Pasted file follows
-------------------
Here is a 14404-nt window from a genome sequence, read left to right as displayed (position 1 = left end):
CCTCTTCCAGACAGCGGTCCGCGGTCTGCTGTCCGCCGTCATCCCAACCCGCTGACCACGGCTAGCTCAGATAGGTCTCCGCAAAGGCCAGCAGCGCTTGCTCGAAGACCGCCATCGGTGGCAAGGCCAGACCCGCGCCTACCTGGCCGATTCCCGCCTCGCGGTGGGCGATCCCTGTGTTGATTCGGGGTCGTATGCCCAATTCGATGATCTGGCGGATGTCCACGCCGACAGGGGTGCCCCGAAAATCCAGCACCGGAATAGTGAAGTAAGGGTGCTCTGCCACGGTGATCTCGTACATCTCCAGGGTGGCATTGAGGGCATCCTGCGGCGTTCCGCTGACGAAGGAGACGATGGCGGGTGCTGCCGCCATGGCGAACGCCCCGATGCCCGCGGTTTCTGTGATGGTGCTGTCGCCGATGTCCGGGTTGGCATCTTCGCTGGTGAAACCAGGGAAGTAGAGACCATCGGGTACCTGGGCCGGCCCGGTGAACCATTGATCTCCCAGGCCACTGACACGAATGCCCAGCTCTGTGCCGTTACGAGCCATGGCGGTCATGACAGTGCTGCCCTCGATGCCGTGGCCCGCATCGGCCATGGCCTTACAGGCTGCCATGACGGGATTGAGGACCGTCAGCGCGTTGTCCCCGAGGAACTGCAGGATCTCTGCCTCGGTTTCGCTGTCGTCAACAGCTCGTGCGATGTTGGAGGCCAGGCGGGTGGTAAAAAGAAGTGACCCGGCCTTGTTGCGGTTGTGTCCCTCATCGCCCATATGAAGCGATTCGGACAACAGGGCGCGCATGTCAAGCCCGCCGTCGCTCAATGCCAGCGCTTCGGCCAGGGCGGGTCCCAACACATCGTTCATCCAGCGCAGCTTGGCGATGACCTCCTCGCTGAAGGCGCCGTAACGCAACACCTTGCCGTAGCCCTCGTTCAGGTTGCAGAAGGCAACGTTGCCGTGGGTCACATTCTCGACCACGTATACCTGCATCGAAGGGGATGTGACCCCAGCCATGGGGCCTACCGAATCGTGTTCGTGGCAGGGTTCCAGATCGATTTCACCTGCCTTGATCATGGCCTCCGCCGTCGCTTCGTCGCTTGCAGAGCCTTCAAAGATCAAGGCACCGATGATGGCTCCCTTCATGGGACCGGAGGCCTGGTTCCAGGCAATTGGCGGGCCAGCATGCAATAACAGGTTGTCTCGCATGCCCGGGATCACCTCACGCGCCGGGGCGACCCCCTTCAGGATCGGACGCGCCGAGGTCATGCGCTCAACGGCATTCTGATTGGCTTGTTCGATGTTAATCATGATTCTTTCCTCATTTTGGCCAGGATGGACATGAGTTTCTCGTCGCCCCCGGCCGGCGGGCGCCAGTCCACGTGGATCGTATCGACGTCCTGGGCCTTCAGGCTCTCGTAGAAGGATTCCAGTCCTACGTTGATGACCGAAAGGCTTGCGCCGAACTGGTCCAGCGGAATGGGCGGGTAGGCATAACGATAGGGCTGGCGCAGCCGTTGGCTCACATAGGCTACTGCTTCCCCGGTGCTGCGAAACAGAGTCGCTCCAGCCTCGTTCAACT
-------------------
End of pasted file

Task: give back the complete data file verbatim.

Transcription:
Here is a 14404-nt window from a genome sequence, read left to right as displayed (position 1 = left end):
CCTCTTCCAGACAGCGGTCCGCGGTCTGCTGTCCGCCGTCATCCCAACCCGCTGACCACGGCTAGCTCAGATAGGTCTCCGCAAAGGCCAGCAGCGCTTGCTCGAAGACCGCCATCGGTGGCAAGGCCAGACCCGCGCCTACCTGGCCGATTCCCGCCTCGCGGTGGGCGATCCCTGTGTTGATTCGGGGTCGTATGCCCAATTCGATGATCTGGCGGATGTCCACGCCGACAGGGGTGCCCCGAAAATCCAGCACCGGAATAGTGAAGTAAGGGTGCTCTGCCACGGTGATCTCGTACATCTCCAGGGTGGCATTGAGGGCATCCTGCGGCGTTCCGCTGACGAAGGAGACGATGGCGGGTGCTGCCGCCATGGCGAACGCCCCGATGCCCGCGGTTTCTGTGATGGTGCTGTCGCCGATGTCCGGGTTGGCATCTTCGCTGGTGAAACCAGGGAAGTAGAGACCATCGGGTACCTGGGCCGGCCCGGTGAACCATTGATCTCCCAGGCCACTGACACGAATGCCCAGCTCTGTGCCGTTACGAGCCATGGCGGTCATGACAGTGCTGCCCTCGATGCCGTGGCCCGCATCGGCCATGGCCTTACAGGCTGCCATGACGGGATTGAGGACCGTCAGCGCGTTGTCCCCGAGGAACTGCAGGATCTCTGCCTCGGTTTCGCTGTCGTCAACAGCTCGTGCGATGTTGGAGGCCAGGCGGGTGGTAAAAAGAAGTGACCCGGCCTTGTTGCGGTTGTGTCCCTCATCGCCCATATGAAGCGATTCGGACAACAGGGCGCGCATGTCAAGCCCGCCGTCGCTCAATGCCAGCGCTTCGGCCAGGGCGGGTCCCAACACATCGTTCATCCAGCGCAGCTTGGCGATGACCTCCTCGCTGAAGGCGCCGTAACGCAACACCTTGCCGTAGCCCTCGTTCAGGTTGCAGAAGGCAACGTTGCCGTGGGTCACATTCTCGACCACGTATACCTGCATCGAAGGGGATGTGACCCCAGCCATGGGGCCTACCGAATCGTGTTCGTGGCAGGGTTCCAGATCGATTTCACCTGCCTTGATCATGGCCTCCGCCGTCGCTTCGTCGCTTGCAGAGCCTTCAAAGATCAAGGCACCGATGATGGCTCCCTTCATGGGACCGGAGGCCTGGTTCCAGGCAATTGGCGGGCCAGCATGCAATAACAGGTTGTCTCGCATGCCCGGGATCACCTCACGCGCCGGGGCGACCCCCTTCAGGATCGGACGCGCCGAGGTCATGCGCTCAACGGCATTCTGATTGGCTTGTTCGATGTTAATCATGATTCTTTCCTCATTTTGGCCAGGATGGACATGAGTTTCTCGTCGCCCCCGGCCGGCGGGCGCCAGTCCACGTGGATCGTATCGACGTCCTGGGCCTTCAGGCTCTCGTAGAAGGATTCCAGTCCTACGTTGATGACCGAAAGGCTTGCGCCGAACTGGTCCAGCGGAATGGGCGGGTAGGCATAACGATAGGGCTGGCGCAGCCGTTGGCTCACATAGGCTACTGCTTCCCCGGTGCTGCGAAACAGAGTCGCTCCAGCCTCGTTCAACT